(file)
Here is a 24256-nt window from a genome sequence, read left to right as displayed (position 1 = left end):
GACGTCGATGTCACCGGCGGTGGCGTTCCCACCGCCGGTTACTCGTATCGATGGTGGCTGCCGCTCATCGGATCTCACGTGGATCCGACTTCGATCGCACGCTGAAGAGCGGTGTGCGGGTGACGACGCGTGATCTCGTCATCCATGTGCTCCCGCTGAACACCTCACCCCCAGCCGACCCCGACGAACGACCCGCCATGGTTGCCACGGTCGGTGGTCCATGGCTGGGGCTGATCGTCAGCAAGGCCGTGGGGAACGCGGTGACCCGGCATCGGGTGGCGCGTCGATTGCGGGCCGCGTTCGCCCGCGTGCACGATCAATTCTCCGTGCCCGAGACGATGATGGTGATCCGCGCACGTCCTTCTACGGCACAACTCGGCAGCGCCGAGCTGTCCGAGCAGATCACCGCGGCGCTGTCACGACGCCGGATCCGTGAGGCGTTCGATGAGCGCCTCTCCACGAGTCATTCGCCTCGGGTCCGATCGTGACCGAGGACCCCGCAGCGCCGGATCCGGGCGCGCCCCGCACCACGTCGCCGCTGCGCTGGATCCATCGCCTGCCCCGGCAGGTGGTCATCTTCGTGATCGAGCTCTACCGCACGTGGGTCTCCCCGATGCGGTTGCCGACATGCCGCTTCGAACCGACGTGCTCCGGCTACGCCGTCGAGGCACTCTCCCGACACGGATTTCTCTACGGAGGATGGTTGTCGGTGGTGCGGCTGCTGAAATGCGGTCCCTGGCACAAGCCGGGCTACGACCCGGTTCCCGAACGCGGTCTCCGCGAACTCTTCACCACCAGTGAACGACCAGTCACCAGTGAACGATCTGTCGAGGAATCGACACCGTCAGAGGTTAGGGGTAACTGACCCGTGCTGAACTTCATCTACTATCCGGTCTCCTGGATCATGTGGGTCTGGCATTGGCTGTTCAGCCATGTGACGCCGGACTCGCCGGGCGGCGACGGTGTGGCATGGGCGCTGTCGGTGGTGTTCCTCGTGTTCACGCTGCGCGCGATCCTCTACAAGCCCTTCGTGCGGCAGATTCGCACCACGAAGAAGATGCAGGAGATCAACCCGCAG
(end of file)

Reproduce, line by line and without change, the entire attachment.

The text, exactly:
Here is a 24256-nt window from a genome sequence, read left to right as displayed (position 1 = left end):
GACGTCGATGTCACCGGCGGTGGCGTTCCCACCGCCGGTTACTCGTATCGATGGTGGCTGCCGCTCATCGGATCTCACGTGGATCCGACTTCGATCGCACGCTGAAGAGCGGTGTGCGGGTGACGACGCGTGATCTCGTCATCCATGTGCTCCCGCTGAACACCTCACCCCCAGCCGACCCCGACGAACGACCCGCCATGGTTGCCACGGTCGGTGGTCCATGGCTGGGGCTGATCGTCAGCAAGGCCGTGGGGAACGCGGTGACCCGGCATCGGGTGGCGCGTCGATTGCGGGCCGCGTTCGCCCGCGTGCACGATCAATTCTCCGTGCCCGAGACGATGATGGTGATCCGCGCACGTCCTTCTACGGCACAACTCGGCAGCGCCGAGCTGTCCGAGCAGATCACCGCGGCGCTGTCACGACGCCGGATCCGTGAGGCGTTCGATGAGCGCCTCTCCACGAGTCATTCGCCTCGGGTCCGATCGTGACCGAGGACCCCGCAGCGCCGGATCCGGGCGCGCCCCGCACCACGTCGCCGCTGCGCTGGATCCATCGCCTGCCCCGGCAGGTGGTCATCTTCGTGATCGAGCTCTACCGCACGTGGGTCTCCCCGATGCGGTTGCCGACATGCCGCTTCGAACCGACGTGCTCCGGCTACGCCGTCGAGGCACTCTCCCGACACGGATTTCTCTACGGAGGATGGTTGTCGGTGGTGCGGCTGCTGAAATGCGGTCCCTGGCACAAGCCGGGCTACGACCCGGTTCCCGAACGCGGTCTCCGCGAACTCTTCACCACCAGTGAACGACCAGTCACCAGTGAACGATCTGTCGAGGAATCGACACCGTCAGAGGTTAGGGGTAACTGACCCGTGCTGAACTTCATCTACTATCCGGTCTCCTGGATCATGTGGGTCTGGCATTGGCTGTTCAGCCATGTGACGCCGGACTCGCCGGGCGGCGACGGTGTGGCATGGGCGCTGTCGGTGGTGTTCCTCGTGTTCACGCTGCGCGCGATCCTCTACAAGCCCTTCGTGCGGCAGATTCGCACCACGAAGAAGATGCAGGAGATCAACCCGCAG